What kind of business do I want?
Who is my ideal customer?
What products or services will my business provide?
Am I prepared to spend the time and money needed to get my business started?
What differentiates my business idea and the products or services I will provide from others in the market?
Where will my business be located?
How many employees will I need?
What types of suppliers do I need?
How much money do I need to get started?
Will I need to get a loan?
How soon will it take before my products or services are available?
How long do I have until I start making a profit?
Who is my competition?
How will I price my product compared to my competition?
How will I set up the legal structure of my business?
What taxes do I need to pay?
What kind of insurance do I need?
How will I manage my business?
How will I advertise my business?

pictures of horses, deborah petersYours truly ventured out to own her own business as a sole proprietor, Fine Artist 13 years ago. It took 7 years just to get my art to a selling, professional level one would see in galleries. It took 4 years following that to “break even” on expenses between supplies, time, travel, show and gallery expenses.

I had no working “capital” to start with, really. I think when people start, they don’t even consider capital. They put an ultimatum out there, every dime they put in, they’d better get back immediately or it’s a failure. The business is not a failure – their mindset is not realistic.

One has to be in the trenches to even figure out what they’re doing, what works, what doesn’t to even make a judgement call. Only then, are they experienced to discern – before then, it’s premature.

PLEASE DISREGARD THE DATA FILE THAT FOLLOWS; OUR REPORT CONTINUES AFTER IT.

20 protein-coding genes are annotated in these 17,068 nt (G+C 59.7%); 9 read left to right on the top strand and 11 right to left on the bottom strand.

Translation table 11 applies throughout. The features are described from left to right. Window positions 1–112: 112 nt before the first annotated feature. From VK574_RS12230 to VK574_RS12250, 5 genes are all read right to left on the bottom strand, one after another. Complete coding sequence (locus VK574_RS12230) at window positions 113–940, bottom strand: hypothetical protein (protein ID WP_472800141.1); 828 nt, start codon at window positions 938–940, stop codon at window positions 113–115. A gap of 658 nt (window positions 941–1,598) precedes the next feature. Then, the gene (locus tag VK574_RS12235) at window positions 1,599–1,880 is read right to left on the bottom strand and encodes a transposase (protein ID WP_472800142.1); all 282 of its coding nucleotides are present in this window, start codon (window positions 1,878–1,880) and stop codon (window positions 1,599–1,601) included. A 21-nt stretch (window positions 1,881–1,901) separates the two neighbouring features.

flower art,deborah petersI began licensing my work with agents – that is a minimum 3 year investment before you see return. The bigger the client, the longer the wait.

This blog you see here, the learning curve of building it, monetizing it, finding my voice – 2 year investment.

So why, do I come across those discouraged after only a few months? Something is definitely a miss… what can anyone know in 2 months in building a business? It really is unrealistic.

Thankfully, there is now a system in place where if one does desire to build their business online, they don’t have a 2 year learning curve and wait as I did. They can begin a plug and play system already built and get started for $25, not 30K plus.  That’s ridiculous. Click here to see.

monetizing your blogI’ve paid much more than that to have the same tools available. Serious business building training, from mindset to marketing, advertising. Even at that, you’re not looking at liquid capital that a regular business would have you invest.

Friends, if you seriously want your own gig, you gotta work for it. If you don’t mind hard work, learning new things and being committed, continuing your education, you can have your own business. Is your dream worth it to you?

That’s what it comes down to.

To your Prosperity!

Deborah Peters Phoenix Artist

Inquire about Original Art here: Deborah@digdeeppeople.com
Visit Art Gallery 1 for Print Purchases
Visit Art Gallery 2 for Print Purchases
Rock Your own online biz by working directly with Me

PS: Online Traffic will get you Leads, Leads will get you Sales, and Sales will get you Freedom. You can only click if you promise not to laugh!